Thursday, May 24, 2007

That's not quite what it says ...

Yesterday, John Gruber posted this on his Daring Fireball website regarding the recent controversy over MacBook /MacBook Pro displays being falsely advertised by Apple:

Gruber writes:
I’m getting lots of email from people saying this whole issue of 6-bit notebook displays is [null], because all notebook displays from all vendors are in fact 6-bit, and that they all simulate millions of colors using “temporal dithering”. If so, fine by me, so long as the results look good.

But that’s not what this tech note from Apple says.

For example, regarding the 17-inch iMac, it says:

The graphics card temporally dithers the 6 bits per component to show up to millions of colors.

But regarding the MacBook Pro, it says:

The display supports 3D acceleration and display depths up to 24 bits per pixel at all supported screen resolutions.

The 17-inch MacBook Pro supports an LCD display size of 1680 × 1050 pixels at 116 dpi and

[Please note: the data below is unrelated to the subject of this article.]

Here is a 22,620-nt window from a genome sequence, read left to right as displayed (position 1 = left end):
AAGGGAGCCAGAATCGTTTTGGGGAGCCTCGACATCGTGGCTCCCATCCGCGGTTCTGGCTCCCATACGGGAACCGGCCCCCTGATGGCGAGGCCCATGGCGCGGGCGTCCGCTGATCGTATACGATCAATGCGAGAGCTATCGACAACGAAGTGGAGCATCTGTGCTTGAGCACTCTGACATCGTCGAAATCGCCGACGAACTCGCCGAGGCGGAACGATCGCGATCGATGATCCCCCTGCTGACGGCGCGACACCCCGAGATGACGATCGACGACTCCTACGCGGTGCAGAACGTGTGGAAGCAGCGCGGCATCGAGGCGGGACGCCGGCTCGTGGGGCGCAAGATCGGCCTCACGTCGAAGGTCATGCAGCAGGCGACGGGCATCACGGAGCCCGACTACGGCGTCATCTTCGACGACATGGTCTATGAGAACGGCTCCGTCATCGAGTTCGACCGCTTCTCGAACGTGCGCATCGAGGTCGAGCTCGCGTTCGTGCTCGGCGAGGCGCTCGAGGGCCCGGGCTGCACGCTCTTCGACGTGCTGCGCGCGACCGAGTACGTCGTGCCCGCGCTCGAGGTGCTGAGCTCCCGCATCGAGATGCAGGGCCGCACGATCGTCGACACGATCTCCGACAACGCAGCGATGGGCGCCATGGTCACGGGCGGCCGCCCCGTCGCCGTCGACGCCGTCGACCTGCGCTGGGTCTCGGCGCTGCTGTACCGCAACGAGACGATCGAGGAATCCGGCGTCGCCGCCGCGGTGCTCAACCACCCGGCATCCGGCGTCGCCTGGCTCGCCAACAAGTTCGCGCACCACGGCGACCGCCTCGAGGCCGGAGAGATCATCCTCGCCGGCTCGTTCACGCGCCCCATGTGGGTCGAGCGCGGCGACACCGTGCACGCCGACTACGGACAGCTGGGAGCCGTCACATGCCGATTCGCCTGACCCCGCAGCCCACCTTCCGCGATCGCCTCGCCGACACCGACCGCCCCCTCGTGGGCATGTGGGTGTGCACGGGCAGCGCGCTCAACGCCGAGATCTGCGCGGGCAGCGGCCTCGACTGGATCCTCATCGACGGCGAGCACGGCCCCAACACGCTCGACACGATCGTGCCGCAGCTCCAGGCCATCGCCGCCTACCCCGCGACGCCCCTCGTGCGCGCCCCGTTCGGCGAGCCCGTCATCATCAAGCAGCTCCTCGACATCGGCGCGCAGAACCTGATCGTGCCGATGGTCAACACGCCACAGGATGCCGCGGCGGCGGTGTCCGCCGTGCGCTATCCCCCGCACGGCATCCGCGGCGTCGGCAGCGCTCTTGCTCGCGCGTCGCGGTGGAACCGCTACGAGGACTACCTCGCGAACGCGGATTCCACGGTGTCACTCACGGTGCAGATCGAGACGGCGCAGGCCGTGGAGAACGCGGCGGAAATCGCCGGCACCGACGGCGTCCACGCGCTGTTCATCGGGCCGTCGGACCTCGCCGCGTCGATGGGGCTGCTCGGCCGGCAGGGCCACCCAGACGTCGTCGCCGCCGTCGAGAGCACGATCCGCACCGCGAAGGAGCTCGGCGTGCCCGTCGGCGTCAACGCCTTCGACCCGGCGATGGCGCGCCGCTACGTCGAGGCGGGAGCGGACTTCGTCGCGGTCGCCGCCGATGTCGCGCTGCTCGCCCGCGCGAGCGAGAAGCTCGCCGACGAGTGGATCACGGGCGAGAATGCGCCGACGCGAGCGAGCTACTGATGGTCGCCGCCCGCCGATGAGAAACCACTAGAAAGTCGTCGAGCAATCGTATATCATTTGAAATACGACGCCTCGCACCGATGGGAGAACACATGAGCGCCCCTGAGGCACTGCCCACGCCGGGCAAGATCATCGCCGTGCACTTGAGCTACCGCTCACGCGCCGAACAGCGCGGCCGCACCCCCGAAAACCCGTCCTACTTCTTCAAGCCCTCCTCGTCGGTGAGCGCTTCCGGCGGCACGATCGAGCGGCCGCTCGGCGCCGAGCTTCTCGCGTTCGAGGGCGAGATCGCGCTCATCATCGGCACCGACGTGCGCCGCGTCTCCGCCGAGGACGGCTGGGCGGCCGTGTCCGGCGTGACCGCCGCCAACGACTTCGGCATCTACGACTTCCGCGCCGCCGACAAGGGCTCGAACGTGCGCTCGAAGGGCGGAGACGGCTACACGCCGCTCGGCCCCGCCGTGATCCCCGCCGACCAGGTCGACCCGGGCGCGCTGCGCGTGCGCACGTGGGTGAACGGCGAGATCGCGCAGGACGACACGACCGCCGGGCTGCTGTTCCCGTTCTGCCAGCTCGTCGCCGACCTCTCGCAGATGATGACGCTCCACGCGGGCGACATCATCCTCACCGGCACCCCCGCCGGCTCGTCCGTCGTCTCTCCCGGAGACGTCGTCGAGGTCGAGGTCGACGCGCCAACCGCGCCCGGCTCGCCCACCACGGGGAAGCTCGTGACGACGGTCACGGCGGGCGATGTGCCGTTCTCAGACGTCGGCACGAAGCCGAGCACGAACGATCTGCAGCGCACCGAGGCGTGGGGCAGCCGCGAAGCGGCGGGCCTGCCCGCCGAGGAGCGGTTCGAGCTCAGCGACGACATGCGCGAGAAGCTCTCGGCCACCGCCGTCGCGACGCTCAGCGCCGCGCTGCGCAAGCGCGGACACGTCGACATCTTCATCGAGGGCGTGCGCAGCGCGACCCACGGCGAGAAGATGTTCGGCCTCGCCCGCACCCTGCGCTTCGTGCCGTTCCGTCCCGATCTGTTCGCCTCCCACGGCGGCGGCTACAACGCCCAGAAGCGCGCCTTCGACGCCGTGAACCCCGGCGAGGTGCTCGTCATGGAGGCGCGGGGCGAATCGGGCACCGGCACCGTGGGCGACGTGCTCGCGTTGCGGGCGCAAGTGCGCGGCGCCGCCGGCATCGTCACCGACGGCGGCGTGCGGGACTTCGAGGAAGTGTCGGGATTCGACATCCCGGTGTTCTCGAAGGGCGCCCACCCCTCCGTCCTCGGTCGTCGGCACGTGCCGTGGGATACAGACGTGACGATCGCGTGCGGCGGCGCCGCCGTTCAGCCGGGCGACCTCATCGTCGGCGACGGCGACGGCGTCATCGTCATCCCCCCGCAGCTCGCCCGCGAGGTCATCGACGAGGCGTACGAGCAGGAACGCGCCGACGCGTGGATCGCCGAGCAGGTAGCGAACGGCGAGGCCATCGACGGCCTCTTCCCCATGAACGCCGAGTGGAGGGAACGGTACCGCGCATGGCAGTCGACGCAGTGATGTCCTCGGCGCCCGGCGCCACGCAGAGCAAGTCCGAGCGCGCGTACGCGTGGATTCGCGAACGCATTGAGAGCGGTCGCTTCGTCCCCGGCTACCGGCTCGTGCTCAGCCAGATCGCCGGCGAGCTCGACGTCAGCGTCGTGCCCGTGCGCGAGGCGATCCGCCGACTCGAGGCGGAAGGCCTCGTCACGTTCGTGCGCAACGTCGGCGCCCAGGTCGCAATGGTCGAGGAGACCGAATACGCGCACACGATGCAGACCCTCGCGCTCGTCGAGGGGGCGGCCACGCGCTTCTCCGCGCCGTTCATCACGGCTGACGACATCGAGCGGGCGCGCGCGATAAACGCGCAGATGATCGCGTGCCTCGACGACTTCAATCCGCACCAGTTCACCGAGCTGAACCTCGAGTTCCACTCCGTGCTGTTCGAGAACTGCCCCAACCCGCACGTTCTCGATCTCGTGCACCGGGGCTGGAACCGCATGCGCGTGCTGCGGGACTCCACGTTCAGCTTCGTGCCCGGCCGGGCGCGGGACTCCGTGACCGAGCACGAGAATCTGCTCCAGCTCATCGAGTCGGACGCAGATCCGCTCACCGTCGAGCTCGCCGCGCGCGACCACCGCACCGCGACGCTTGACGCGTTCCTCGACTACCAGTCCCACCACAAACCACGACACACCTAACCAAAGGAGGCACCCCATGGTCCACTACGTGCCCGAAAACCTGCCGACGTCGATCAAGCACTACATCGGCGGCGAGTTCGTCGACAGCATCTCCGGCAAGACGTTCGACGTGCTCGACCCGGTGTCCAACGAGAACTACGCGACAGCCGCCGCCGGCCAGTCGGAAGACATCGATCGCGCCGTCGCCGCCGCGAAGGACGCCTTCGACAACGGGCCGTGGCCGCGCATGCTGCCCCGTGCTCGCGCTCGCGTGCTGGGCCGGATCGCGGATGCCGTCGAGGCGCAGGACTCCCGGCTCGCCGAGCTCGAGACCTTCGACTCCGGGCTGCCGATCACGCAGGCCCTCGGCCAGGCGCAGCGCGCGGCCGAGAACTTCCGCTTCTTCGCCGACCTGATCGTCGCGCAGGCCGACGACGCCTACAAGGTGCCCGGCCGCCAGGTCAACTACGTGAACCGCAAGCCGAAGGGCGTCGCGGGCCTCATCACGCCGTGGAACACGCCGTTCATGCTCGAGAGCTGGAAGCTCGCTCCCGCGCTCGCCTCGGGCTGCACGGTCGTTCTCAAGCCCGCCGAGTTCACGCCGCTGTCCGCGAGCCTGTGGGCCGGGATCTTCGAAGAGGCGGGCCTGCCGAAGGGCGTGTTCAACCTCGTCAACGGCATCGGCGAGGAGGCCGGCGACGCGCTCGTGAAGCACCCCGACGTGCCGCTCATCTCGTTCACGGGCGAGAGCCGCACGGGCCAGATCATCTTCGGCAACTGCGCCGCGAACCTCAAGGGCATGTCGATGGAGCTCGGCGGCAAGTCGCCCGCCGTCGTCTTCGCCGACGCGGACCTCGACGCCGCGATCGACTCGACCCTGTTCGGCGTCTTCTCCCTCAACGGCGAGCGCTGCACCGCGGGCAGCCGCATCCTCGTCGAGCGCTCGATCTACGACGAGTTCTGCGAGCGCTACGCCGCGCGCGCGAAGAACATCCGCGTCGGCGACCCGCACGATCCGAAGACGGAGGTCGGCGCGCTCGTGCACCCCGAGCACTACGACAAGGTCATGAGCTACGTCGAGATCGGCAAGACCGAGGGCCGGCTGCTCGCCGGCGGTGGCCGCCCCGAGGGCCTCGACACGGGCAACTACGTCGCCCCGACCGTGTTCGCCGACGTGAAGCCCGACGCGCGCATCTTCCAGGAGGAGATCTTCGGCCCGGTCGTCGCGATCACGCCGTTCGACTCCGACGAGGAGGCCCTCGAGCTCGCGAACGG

shows up to millions of colors.

Emphasis added.


Note on the 17" MacBook Pro display it says supports and shows; whereas the iMac display is specific in it's description of it's display's dithering. Is it misleading; yes. Is it wrong; no. It does support that on LCD displays that support that resolution, color depth, and response time.

I think this could easily be compared to the CRT "viewable" debate. If you recall, CRT's were measured by the size of the glass surface area - not the viewable image area. For example: a 15 INCH CRT was usually 14.8" viewable, a 17 INCH CRT was usually 16.7" viewable. Where this really made a difference was how curved the screen glass was. Some curvatures actually reduced the viewable by a half inch further. It wasn't that the whole computer industry was lying - this is just the standard they agreed on for reporting sizes. I don't see this "color bit depth debate" as any different. I'm happy as long as it looks good. I've NEVER had a nicer looking display on a laptop or seen one any better than the one on my MacBook.

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